John Wiley & Sons, Ltd.

Acute effects of non‐weathered and weathered crude oil and dispersant associated with the deepwater horizon incident on the development of marine bivalve and echinoderm larvae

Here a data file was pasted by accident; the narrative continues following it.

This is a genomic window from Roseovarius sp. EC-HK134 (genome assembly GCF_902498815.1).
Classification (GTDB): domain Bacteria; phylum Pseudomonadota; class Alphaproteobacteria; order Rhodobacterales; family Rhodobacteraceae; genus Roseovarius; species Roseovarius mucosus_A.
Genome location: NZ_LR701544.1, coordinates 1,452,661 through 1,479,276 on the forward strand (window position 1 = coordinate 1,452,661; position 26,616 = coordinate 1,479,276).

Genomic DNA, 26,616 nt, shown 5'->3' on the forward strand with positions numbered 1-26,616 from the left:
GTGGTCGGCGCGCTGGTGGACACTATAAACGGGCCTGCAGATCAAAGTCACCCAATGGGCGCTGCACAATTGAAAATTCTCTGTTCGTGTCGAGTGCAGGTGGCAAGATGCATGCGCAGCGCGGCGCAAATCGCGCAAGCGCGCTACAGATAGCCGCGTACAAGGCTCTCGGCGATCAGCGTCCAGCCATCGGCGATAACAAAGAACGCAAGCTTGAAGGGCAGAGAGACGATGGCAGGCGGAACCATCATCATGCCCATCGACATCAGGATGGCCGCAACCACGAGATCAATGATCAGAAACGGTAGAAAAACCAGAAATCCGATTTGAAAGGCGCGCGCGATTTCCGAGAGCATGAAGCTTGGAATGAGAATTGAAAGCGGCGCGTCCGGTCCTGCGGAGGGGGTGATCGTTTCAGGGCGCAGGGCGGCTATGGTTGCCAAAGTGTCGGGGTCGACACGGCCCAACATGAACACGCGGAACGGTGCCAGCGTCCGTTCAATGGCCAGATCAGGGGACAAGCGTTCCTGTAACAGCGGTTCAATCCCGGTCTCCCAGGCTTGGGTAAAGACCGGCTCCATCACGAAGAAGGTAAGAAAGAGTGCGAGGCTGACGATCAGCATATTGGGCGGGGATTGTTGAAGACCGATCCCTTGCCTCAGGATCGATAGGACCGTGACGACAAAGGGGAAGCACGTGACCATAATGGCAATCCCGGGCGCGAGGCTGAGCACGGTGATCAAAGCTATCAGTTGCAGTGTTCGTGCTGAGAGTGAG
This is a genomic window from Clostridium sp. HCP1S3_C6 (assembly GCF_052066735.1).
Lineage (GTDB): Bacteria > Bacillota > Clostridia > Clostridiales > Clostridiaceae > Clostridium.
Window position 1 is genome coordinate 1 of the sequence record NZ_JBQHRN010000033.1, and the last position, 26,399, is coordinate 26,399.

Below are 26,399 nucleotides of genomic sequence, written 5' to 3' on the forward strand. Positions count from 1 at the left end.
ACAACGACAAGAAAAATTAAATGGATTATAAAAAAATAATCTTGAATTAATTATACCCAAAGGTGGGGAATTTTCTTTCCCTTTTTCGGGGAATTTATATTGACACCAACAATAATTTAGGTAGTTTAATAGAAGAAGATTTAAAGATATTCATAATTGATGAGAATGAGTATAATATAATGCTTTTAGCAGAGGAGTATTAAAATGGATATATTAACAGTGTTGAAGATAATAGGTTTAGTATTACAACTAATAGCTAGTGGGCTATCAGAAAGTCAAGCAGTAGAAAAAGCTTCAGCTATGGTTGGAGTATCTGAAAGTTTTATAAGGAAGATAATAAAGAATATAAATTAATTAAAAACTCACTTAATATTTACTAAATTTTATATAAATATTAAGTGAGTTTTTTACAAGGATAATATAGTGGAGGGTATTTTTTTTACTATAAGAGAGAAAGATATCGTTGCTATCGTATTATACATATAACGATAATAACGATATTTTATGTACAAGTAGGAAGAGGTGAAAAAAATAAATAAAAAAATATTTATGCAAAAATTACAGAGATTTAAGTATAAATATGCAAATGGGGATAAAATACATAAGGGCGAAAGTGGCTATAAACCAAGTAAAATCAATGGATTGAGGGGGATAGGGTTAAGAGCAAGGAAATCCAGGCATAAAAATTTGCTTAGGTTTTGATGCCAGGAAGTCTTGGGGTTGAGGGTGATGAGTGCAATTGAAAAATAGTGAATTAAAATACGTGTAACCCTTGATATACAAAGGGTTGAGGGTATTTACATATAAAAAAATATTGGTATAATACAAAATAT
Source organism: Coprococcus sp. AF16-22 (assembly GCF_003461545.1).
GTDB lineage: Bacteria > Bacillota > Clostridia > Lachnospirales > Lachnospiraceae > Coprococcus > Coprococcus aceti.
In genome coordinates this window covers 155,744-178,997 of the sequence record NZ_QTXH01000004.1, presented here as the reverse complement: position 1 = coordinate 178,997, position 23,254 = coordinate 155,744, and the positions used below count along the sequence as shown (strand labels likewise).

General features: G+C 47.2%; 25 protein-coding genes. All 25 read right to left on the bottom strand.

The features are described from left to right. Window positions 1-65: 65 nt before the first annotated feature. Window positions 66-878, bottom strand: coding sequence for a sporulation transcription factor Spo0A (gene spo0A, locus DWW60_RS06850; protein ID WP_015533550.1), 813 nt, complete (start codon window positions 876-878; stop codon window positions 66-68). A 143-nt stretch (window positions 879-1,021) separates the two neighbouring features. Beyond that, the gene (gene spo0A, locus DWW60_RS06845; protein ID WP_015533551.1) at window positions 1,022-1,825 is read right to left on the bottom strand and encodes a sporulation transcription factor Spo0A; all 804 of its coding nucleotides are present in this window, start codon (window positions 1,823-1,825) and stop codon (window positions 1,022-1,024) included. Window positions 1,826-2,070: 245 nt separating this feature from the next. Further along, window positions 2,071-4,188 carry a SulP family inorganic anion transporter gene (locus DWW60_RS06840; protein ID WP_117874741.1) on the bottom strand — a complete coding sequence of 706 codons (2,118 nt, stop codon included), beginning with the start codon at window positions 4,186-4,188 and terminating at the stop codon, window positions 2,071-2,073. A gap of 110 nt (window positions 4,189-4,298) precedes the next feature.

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Acute toxicity tests (48 to 96 hours duration) were conducted with larvae of two echinoderm species (Strongylocentrotus purpuratus and Dendraster excentricus) and four bivalve mollusk species (Crassostrea virginica, Crassostrea gigas, Mytilus galloprovincialis, and Mercenaria mercenaria). Developing larvae were exposed to water‐accommodated fractions (WAFs) and chemically enhanced water accommodated fractions (CEWAFs) of fresh and weathered oils collected from the Gulf of Mexico during the Deepwater Horizon (DWH) incident. WAFs (oils alone), CEWAFs (oils plus Corexit 9500A dispersant), as well as WAFs of Corexit alone were prepared using low‐energy mixing. WAFs of weathered oils had no effect on survival and development of echinoderm and bivalve larvae, while WAFs of fresh oils showed adverse effects on larval development. Similar toxicities were observed for weathered oil CEWAFs and WAFs prepared with Corexit alone for oyster (C. gigas and C. virginica) larvae, which were the most sensitive of the tested invertebrate species to Corexit. Mean EC10 values for total polycyclic aromatic hydrocarbons and dipropylene glycol n‐butyl ether (a marker for Corexit) in this study were higher than all concentrations reported in nearshore field samples collected during and after the DWH incident. Our results suggest that water‐soluble fractions of weathered oils and Corexit dispersant associated with the DWH incident had limited, if any, acute impacts on nearshore larvae of eastern oysters and clams, as well as other organisms with similar sensitivities to those of test species in this study; however, exposure to sediments and long‐term effects were not evaluated. This article is protected by copyright. All rights reserved

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